Monday marked a return to school and some semblance of routine for thousands of children who lost their homes to a deadly wildfire in Northern California.
Schools in Butte County have been closed since Nov. 8, when the Camp Fire ignited and quickly swept through the towns of Paradise, Concow and Magalia in what would become the nation’s deadliest wildfire in a century. At least 88 people were killed and dozens remain unaccounted for.
Officials at the Paradise Unified School District weren’t sure how many of their roughly 3,500 students would show up at makeshift schools that will temporarily replace the eight sites lost to the flames. Some families have left the state. Others are staying with friends or relatives across Northern California, too far to drive every day.
But nearly all the teachers are returning to provide a familiar and comfortable face to the children who are able to make it to class.
“It’s important that the kids are able to stay together and have some sort of normalcy in the crazy devastation that we’re having now,” said Jodi Seaholm, 40, whose third-grade daughter, Mallory, is about to turn 9.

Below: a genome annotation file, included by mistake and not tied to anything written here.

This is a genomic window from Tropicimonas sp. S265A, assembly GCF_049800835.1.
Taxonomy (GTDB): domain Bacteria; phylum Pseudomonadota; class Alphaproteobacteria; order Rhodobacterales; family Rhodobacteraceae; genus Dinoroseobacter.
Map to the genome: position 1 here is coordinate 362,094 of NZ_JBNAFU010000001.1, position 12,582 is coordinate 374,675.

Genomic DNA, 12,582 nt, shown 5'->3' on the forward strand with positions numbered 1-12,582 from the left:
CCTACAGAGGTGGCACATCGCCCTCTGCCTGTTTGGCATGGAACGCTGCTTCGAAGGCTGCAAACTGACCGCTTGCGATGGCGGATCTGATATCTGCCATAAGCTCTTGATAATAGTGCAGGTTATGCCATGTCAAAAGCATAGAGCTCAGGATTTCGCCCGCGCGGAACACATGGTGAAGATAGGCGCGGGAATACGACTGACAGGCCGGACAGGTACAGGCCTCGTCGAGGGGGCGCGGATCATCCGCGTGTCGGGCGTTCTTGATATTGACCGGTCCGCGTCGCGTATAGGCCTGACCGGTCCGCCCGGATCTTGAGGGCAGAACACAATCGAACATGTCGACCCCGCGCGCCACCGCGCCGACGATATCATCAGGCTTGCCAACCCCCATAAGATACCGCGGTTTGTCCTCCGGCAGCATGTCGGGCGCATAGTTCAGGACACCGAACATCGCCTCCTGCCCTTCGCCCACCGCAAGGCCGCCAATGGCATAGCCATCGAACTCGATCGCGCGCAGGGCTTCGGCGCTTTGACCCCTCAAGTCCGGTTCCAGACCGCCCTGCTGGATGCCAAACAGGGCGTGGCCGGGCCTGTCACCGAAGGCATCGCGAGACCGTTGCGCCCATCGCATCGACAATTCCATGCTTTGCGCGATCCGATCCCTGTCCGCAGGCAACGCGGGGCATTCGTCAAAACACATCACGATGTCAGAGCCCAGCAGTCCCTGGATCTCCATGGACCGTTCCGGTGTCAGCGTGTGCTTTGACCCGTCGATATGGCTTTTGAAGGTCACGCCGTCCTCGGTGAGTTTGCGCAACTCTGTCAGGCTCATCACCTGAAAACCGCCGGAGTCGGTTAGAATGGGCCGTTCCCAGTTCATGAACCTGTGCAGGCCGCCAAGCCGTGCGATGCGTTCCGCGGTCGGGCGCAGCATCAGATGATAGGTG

Two neighboring school districts have allowed children from Paradise to take over available space. Kids who previously went to Paradise Elementary School will go to school in nearby Oroville, while children from Ponderosa Elementary School will be at a school in Durham.
Paradise High School survived but is inaccessible as the region remains evacuated.
The district doesn’t have space yet for intermediate and high school classrooms, so for the 13 days before the holiday break begins those students will learn through independent study. They’ll have access to online assignments and a drop-in center at the Chico mall where they can get help from teachers or see their classmates.
Searchers have stopped their methodical search for victims in scorched cars and neighborhoods, but they remain on call if people believe they find bone fragments when they’re allowed back into evacuation zones.
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